American Muslims concerned about their place in society, extremism

Remigio Civitarese
Luglio 27, 2017

"Overall, Muslims in the United States perceive a lot of discrimination against their religious group, are leery of President Donald Trump and think their fellow Americans do not see Islam as part of mainstream US society", the study's authors wrote.

The Pew Research Center released a new survey on Wednesday detailing how Muslim Americans perceive discrimination against their community and their place in American society.

Overall, nearly half of Muslim Americans ― 48 percent ― say they have experienced at least one of these forms of discrimination over the past 12 months. Previous research by Pew found that only 35 percent of white evangelicals say they have a personal connection to a Muslim, compared to about 40 percent of mainline Protestants and Catholics, 50 percent of unaffiliated Americans, and 73 percent of Jews. Then, 64% of Muslim-Americans told Pew researchers that Obama was friendly toward Muslims and more than half were satisfied with the direction of the country.

Pew found that Muslim Americans are just as concerned as Americans at large about extremism in the name of Islam in the United States (71% vs. 70%) and around the world (82% vs. 83%).

30 percent said in recent years, being Muslim has gotten more hard, while 44 percent said it hasn't change, and only 3 percent said it's easier.

In the last decade, an increasing percentage of Muslims say they have experienced support from others because they are Muslim - 49 percent in the most recent survey, up from 37 percent in 2011 and 32 percent in 2007.

The survey interviews were conducted in English, as well as Arabic, Farsi and Urdu, between January 23 and May 2, 2017.

Additionally, 68 percent said Trump caused them feel generally anxious, with another 45 percent reporting that he makes them feel angry. Almost three in four Muslims say Trump is "unfriendly" toward members of their faith, and almost two-thirds are dissatisfied with the direction of the country.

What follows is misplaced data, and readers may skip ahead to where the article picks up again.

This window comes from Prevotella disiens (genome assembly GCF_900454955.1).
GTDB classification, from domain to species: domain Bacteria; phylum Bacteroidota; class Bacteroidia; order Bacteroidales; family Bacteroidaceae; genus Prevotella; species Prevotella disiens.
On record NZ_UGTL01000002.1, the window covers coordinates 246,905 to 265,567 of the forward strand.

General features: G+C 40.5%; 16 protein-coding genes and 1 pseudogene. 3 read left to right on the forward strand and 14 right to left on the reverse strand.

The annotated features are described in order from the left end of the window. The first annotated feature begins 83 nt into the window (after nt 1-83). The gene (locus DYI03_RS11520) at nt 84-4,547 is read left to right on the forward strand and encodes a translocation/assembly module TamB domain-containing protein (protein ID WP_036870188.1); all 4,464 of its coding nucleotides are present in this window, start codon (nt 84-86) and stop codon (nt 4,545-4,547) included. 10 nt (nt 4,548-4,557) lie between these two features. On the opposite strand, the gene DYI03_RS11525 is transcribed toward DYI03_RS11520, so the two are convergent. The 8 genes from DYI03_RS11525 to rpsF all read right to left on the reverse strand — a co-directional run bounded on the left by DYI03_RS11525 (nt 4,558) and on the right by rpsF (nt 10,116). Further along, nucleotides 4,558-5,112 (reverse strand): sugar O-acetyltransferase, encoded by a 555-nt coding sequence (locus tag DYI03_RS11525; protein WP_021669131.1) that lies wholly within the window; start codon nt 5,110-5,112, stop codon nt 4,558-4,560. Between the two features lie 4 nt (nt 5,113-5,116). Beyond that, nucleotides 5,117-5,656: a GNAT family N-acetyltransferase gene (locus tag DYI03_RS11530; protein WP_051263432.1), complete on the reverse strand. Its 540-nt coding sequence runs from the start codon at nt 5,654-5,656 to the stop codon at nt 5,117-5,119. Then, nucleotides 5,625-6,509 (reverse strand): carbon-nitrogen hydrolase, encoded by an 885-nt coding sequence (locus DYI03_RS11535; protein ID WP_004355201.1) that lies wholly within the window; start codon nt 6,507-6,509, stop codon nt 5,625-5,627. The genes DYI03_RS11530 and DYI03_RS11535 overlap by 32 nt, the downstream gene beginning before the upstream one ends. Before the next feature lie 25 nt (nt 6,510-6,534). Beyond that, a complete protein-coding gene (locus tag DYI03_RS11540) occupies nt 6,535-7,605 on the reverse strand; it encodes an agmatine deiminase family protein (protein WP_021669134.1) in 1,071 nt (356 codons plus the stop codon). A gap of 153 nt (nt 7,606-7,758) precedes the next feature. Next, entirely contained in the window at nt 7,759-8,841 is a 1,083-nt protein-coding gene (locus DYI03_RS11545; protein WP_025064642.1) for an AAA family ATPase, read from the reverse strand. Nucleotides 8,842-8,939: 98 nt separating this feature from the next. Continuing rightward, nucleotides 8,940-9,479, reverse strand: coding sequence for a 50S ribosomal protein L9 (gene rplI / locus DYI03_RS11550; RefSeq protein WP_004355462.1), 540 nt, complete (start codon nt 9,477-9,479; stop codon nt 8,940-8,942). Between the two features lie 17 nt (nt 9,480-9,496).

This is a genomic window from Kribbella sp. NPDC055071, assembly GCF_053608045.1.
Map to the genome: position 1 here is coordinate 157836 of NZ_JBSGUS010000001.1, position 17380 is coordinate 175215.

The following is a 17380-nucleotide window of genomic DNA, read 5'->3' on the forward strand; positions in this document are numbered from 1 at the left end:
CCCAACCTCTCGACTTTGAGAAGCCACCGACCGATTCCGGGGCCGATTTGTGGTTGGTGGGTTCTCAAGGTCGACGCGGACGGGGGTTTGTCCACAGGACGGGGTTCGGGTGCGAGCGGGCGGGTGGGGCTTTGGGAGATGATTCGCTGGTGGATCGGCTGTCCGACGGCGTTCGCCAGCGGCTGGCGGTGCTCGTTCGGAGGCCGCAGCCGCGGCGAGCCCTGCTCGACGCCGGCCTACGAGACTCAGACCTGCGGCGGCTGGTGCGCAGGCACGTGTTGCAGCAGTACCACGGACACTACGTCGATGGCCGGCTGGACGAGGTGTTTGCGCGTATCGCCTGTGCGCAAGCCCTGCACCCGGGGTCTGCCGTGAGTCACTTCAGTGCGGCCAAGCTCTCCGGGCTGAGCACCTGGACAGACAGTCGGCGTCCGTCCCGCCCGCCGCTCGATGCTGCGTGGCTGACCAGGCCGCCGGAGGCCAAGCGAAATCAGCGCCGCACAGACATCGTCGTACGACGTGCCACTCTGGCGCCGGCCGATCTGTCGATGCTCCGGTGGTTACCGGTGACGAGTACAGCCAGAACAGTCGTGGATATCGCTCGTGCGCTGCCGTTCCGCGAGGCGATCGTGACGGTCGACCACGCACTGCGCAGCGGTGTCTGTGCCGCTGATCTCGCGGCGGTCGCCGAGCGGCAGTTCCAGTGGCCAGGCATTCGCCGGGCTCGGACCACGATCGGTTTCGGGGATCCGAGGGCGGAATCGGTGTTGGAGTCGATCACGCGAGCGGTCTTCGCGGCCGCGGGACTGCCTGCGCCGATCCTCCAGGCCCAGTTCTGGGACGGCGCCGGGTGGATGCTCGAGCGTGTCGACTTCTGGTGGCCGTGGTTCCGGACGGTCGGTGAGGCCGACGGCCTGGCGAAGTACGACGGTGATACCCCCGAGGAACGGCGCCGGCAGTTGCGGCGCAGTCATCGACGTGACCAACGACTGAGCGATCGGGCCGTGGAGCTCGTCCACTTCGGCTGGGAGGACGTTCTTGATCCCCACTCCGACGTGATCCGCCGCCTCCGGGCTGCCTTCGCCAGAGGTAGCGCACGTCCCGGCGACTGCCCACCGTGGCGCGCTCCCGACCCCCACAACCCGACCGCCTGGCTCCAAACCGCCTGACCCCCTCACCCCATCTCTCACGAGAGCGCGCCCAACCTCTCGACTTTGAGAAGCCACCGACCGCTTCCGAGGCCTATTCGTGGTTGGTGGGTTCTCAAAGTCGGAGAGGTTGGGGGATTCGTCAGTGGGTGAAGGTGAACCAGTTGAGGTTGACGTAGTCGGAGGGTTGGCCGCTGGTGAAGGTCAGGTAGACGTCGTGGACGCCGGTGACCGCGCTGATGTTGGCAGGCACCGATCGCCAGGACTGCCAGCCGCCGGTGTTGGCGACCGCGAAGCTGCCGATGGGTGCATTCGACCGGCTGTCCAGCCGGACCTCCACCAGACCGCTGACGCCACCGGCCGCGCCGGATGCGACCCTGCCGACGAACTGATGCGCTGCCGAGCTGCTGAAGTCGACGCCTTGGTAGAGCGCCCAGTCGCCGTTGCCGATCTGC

"In a sense, with rising Islamophobia has come more support from the general public, so I think that's one of the reasons why Muslim Americans feel more comfortable in their place in the USA today", said Amaney A. Jamal, a Princeton University professor of politics who served as an adviser on the survey.

Michael Urton, associate director of the Coalition of Ministries to Muslims in North America (COMMA Network), said he has seen meaningful relationships built on that common ground between evangelicals and the Muslim families in the Chicago suburbs where he lives. A lot of them considered the president unfriendly toward Muslims.

The lengthy survey is broken down into several sections covering everything from political views and religious beliefs, to the American Muslim's experience navigating through the Trump era so far.

Despite repeated suggestions from Trump that Muslims sympathize with others of their faith who resort to terror, the survey finds overwhelmingly negative views among American Muslims toward Islamic extremism, with more than four in five describing it as a threat to the world. They also believe the American public does not consider Islam a part of the mainstream society. This year, more than half (52%) said society should accept homosexuality - up from 27% in 2007.

But optimism remains. The vast majority of Muslim Americans are proud of their religious and national identity.

After a Muslim-American shot and killed 49 people at a gay nightclub in Orlando a year ago, American Muslims were forced to come to terms with gays and lesbians in their mosques and families, prompting conversations about homosexuality and Islamic teachings, said Zareena Grewal, who studies the American Muslim experience at Yale University.

One in 10 members of the community say people assuming Muslims are terrorists is the top challenge facing their community, according to the survey.

American Muslims were also slightly more likely to identify as politically liberal (30% now vs. 24% in 2007).

Three-quarters (75%) of Muslim respondents, for example, say there is "a lot" of discrimination against Muslims in the U.S.

76 percent say targeting or killing civilians is never justified.

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